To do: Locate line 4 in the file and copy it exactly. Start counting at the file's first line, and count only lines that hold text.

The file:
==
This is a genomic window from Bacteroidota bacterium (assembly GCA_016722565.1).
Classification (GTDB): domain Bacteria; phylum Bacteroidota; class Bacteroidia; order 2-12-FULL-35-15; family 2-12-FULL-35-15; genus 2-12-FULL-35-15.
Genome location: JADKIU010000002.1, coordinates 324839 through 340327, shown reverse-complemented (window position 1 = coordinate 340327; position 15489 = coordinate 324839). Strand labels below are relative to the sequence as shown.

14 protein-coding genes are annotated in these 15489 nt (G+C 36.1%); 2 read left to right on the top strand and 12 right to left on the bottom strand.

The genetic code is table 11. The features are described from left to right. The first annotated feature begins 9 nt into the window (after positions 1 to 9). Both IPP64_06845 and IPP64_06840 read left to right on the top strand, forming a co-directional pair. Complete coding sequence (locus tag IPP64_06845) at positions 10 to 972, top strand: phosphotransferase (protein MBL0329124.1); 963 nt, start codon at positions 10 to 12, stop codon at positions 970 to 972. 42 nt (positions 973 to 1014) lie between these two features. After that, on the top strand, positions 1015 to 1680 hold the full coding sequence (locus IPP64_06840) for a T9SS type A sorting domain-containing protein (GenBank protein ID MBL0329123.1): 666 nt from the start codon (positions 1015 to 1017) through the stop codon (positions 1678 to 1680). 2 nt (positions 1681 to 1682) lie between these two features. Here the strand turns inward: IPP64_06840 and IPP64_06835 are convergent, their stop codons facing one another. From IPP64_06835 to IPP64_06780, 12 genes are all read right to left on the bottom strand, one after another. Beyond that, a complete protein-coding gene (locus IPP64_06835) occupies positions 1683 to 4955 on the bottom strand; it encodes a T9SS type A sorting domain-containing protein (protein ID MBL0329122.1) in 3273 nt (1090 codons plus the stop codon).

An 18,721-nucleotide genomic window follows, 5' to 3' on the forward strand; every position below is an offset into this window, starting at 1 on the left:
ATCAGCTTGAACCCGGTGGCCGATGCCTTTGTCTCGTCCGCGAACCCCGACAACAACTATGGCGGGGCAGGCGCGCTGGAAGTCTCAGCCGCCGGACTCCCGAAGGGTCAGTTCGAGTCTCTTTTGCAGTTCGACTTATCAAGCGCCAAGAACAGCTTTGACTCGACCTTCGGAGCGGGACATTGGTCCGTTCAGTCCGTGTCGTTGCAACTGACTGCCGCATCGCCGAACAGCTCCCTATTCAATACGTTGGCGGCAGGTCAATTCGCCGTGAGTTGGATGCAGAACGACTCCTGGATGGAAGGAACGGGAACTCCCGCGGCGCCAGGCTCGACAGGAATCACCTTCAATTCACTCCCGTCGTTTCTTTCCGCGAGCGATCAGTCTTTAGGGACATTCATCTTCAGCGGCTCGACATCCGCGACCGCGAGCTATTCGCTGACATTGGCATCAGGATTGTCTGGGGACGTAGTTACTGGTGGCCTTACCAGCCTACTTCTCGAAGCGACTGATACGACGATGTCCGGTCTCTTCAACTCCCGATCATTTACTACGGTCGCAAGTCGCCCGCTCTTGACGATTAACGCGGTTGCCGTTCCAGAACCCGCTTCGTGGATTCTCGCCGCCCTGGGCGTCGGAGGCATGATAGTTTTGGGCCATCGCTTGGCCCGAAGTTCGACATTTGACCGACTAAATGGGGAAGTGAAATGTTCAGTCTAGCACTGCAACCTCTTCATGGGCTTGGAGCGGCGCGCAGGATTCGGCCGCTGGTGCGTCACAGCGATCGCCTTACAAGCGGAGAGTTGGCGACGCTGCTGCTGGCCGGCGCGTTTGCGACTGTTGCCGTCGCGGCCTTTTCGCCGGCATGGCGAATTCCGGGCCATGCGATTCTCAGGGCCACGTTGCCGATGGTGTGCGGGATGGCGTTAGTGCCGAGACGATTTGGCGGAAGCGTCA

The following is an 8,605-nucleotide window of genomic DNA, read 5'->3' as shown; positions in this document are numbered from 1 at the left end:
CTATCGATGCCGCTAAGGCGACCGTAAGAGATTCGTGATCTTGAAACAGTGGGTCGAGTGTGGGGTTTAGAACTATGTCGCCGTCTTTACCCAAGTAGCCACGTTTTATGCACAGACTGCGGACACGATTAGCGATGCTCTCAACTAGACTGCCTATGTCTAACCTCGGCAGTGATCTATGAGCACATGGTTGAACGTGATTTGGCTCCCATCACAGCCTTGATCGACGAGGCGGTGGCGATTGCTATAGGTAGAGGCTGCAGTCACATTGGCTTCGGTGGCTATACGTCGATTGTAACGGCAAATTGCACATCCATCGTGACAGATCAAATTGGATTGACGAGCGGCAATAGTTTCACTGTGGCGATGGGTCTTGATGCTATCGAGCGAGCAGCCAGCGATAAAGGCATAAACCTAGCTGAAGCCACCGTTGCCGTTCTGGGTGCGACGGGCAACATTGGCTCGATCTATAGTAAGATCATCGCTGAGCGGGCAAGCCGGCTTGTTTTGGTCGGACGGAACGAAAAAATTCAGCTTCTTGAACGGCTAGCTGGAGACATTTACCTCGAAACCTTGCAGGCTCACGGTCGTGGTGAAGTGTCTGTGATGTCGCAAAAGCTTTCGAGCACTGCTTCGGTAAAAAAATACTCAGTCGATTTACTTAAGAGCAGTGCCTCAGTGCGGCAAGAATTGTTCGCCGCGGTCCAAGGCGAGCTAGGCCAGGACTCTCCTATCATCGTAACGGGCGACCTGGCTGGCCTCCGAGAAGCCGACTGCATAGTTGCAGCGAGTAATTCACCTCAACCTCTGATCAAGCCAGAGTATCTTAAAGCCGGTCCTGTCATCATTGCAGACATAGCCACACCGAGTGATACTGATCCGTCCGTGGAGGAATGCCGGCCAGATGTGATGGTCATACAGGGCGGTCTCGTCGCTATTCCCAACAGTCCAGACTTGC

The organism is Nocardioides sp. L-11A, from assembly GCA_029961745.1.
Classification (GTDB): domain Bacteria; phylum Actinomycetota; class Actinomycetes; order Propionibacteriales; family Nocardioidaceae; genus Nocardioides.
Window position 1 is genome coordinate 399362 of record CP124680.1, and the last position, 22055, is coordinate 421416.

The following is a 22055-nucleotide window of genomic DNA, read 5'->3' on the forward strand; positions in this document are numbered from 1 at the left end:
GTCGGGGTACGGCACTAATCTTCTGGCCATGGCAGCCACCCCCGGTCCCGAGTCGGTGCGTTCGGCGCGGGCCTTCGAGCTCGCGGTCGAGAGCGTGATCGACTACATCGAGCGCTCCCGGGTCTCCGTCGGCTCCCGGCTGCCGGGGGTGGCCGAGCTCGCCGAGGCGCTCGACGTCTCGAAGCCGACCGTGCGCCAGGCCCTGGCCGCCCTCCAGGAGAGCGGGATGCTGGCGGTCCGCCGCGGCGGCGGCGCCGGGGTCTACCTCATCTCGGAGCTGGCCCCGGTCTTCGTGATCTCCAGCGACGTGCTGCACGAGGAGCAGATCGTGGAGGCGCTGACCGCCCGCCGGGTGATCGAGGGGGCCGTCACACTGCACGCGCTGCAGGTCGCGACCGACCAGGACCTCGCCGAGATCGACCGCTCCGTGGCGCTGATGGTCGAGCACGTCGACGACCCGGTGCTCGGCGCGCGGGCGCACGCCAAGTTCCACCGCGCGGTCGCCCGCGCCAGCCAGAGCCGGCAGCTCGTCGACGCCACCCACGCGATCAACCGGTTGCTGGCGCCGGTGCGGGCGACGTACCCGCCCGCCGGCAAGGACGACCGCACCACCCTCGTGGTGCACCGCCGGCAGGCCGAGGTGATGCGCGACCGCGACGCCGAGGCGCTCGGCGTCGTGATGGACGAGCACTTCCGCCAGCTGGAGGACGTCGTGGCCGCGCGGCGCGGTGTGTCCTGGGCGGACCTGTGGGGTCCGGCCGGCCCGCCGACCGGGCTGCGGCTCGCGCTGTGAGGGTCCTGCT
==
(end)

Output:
14 protein-coding genes are annotated in these 15489 nt (G+C 36.1%); 2 read left to right on the top strand and 12 right to left on the bottom strand.